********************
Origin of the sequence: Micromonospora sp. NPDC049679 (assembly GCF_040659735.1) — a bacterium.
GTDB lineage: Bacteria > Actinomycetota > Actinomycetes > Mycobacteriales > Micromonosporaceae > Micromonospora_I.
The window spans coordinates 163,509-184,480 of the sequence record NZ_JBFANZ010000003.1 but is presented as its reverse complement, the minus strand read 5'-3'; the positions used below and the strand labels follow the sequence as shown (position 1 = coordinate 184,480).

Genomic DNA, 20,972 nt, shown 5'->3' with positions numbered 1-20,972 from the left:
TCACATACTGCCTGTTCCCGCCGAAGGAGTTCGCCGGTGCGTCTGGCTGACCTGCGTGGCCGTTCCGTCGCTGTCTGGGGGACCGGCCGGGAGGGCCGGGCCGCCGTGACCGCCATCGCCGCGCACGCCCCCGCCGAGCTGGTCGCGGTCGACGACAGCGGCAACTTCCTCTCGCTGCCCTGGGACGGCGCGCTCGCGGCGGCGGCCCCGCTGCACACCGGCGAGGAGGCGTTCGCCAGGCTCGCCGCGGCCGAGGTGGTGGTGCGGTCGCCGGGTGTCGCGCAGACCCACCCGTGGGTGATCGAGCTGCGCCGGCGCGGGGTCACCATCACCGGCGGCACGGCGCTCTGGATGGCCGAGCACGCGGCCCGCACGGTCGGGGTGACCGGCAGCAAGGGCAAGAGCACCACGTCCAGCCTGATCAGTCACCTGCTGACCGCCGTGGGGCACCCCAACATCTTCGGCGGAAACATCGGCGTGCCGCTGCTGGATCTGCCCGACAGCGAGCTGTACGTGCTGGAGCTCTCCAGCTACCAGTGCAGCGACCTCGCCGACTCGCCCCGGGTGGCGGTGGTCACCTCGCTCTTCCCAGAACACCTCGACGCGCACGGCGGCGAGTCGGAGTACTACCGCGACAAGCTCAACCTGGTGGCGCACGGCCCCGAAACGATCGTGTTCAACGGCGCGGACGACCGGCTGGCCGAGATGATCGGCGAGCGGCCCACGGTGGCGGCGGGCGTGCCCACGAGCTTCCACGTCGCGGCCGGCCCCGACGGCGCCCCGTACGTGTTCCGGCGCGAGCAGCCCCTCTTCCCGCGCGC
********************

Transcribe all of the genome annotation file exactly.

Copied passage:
Origin of the sequence: Micromonospora sp. NPDC049679 (assembly GCF_040659735.1) — a bacterium.
GTDB lineage: Bacteria > Actinomycetota > Actinomycetes > Mycobacteriales > Micromonosporaceae > Micromonospora_I.
The window spans coordinates 163,509-184,480 of the sequence record NZ_JBFANZ010000003.1 but is presented as its reverse complement, the minus strand read 5'-3'; the positions used below and the strand labels follow the sequence as shown (position 1 = coordinate 184,480).

Genomic DNA, 20,972 nt, shown 5'->3' with positions numbered 1-20,972 from the left:
TCACATACTGCCTGTTCCCGCCGAAGGAGTTCGCCGGTGCGTCTGGCTGACCTGCGTGGCCGTTCCGTCGCTGTCTGGGGGACCGGCCGGGAGGGCCGGGCCGCCGTGACCGCCATCGCCGCGCACGCCCCCGCCGAGCTGGTCGCGGTCGACGACAGCGGCAACTTCCTCTCGCTGCCCTGGGACGGCGCGCTCGCGGCGGCGGCCCCGCTGCACACCGGCGAGGAGGCGTTCGCCAGGCTCGCCGCGGCCGAGGTGGTGGTGCGGTCGCCGGGTGTCGCGCAGACCCACCCGTGGGTGATCGAGCTGCGCCGGCGCGGGGTCACCATCACCGGCGGCACGGCGCTCTGGATGGCCGAGCACGCGGCCCGCACGGTCGGGGTGACCGGCAGCAAGGGCAAGAGCACCACGTCCAGCCTGATCAGTCACCTGCTGACCGCCGTGGGGCACCCCAACATCTTCGGCGGAAACATCGGCGTGCCGCTGCTGGATCTGCCCGACAGCGAGCTGTACGTGCTGGAGCTCTCCAGCTACCAGTGCAGCGACCTCGCCGACTCGCCCCGGGTGGCGGTGGTCACCTCGCTCTTCCCAGAACACCTCGACGCGCACGGCGGCGAGTCGGAGTACTACCGCGACAAGCTCAACCTGGTGGCGCACGGCCCCGAAACGATCGTGTTCAACGGCGCGGACGACCGGCTGGCCGAGATGATCGGCGAGCGGCCCACGGTGGCGGCGGGCGTGCCCACGAGCTTCCACGTCGCGGCCGGCCCCGACGGCGCCCCGTACGTGTTCCGGCGCGAGCAGCCCCTCTTCCCGCGCGC